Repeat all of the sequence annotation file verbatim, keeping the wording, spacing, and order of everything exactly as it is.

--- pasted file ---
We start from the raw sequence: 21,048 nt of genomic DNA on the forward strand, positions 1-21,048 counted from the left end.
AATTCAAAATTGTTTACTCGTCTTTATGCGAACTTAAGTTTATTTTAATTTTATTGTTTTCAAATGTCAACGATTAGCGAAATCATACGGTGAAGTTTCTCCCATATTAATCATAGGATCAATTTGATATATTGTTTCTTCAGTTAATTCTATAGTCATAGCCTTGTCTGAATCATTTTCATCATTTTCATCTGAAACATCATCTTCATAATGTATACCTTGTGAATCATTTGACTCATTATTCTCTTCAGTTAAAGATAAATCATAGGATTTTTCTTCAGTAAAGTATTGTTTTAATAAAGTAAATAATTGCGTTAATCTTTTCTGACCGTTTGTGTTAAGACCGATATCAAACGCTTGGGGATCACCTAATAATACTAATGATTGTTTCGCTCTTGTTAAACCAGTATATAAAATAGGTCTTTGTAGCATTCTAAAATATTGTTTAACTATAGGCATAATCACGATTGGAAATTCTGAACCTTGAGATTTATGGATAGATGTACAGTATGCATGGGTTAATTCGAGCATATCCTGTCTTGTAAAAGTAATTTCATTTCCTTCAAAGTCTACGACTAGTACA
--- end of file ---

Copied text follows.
We start from the raw sequence: 21,048 nt of genomic DNA on the forward strand, positions 1-21,048 counted from the left end.
AATTCAAAATTGTTTACTCGTCTTTATGCGAACTTAAGTTTATTTTAATTTTATTGTTTTCAAATGTCAACGATTAGCGAAATCATACGGTGAAGTTTCTCCCATATTAATCATAGGATCAATTTGATATATTGTTTCTTCAGTTAATTCTATAGTCATAGCCTTGTCTGAATCATTTTCATCATTTTCATCTGAAACATCATCTTCATAATGTATACCTTGTGAATCATTTGACTCATTATTCTCTTCAGTTAAAGATAAATCATAGGATTTTTCTTCAGTAAAGTATTGTTTTAATAAAGTAAATAATTGCGTTAATCTTTTCTGACCGTTTGTGTTAAGACCGATATCAAACGCTTGGGGATCACCTAATAATACTAATGATTGTTTCGCTCTTGTTAAACCAGTATATAAAATAGGTCTTTGTAGCATTCTAAAATATTGTTTAACTATAGGCATAATCACGATTGGAAATTCTGAACCTTGAGATTTATGGATAGATGTACAGTATGCATGGGTTAATTCGAGCATATCCTGTCTTGTAAAAGTAATTTCATTTCCTTCAAAGTCTACGACTAGTACA